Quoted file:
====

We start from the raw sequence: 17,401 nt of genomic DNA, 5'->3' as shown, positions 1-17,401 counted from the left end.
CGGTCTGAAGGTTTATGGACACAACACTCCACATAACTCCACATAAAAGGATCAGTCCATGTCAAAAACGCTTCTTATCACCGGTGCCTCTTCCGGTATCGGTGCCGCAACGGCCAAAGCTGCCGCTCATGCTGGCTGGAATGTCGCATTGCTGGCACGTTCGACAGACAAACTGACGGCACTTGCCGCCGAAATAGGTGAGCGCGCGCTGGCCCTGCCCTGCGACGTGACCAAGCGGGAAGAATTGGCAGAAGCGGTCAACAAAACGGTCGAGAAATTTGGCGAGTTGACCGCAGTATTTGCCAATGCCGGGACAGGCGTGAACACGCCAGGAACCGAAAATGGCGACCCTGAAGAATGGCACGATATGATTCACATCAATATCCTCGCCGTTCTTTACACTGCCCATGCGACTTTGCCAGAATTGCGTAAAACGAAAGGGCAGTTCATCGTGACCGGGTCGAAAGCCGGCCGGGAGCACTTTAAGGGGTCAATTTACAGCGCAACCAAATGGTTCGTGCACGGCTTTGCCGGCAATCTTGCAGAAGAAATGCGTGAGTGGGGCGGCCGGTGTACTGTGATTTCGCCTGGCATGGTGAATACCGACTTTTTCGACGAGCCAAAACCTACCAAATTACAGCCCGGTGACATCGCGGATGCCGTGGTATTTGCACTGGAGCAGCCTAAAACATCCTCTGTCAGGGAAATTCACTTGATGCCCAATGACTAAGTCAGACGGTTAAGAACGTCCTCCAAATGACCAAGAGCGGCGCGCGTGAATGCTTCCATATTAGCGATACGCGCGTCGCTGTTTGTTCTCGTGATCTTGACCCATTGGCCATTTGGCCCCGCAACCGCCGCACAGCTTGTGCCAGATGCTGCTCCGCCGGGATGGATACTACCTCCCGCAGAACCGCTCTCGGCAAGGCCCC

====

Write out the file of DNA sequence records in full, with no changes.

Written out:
We start from the raw sequence: 17,401 nt of genomic DNA, 5'->3' as shown, positions 1-17,401 counted from the left end.
CGGTCTGAAGGTTTATGGACACAACACTCCACATAACTCCACATAAAAGGATCAGTCCATGTCAAAAACGCTTCTTATCACCGGTGCCTCTTCCGGTATCGGTGCCGCAACGGCCAAAGCTGCCGCTCATGCTGGCTGGAATGTCGCATTGCTGGCACGTTCGACAGACAAACTGACGGCACTTGCCGCCGAAATAGGTGAGCGCGCGCTGGCCCTGCCCTGCGACGTGACCAAGCGGGAAGAATTGGCAGAAGCGGTCAACAAAACGGTCGAGAAATTTGGCGAGTTGACCGCAGTATTTGCCAATGCCGGGACAGGCGTGAACACGCCAGGAACCGAAAATGGCGACCCTGAAGAATGGCACGATATGATTCACATCAATATCCTCGCCGTTCTTTACACTGCCCATGCGACTTTGCCAGAATTGCGTAAAACGAAAGGGCAGTTCATCGTGACCGGGTCGAAAGCCGGCCGGGAGCACTTTAAGGGGTCAATTTACAGCGCAACCAAATGGTTCGTGCACGGCTTTGCCGGCAATCTTGCAGAAGAAATGCGTGAGTGGGGCGGCCGGTGTACTGTGATTTCGCCTGGCATGGTGAATACCGACTTTTTCGACGAGCCAAAACCTACCAAATTACAGCCCGGTGACATCGCGGATGCCGTGGTATTTGCACTGGAGCAGCCTAAAACATCCTCTGTCAGGGAAATTCACTTGATGCCCAATGACTAAGTCAGACGGTTAAGAACGTCCTCCAAATGACCAAGAGCGGCGCGCGTGAATGCTTCCATATTAGCGATACGCGCGTCGCTGTTTGTTCTCGTGATCTTGACCCATTGGCCATTTGGCCCCGCAACCGCCGCACAGCTTGTGCCAGATGCTGCTCCGCCGGGATGGATACTACCTCCCGCAGAACCGCTCTCGGCAAGGCCCC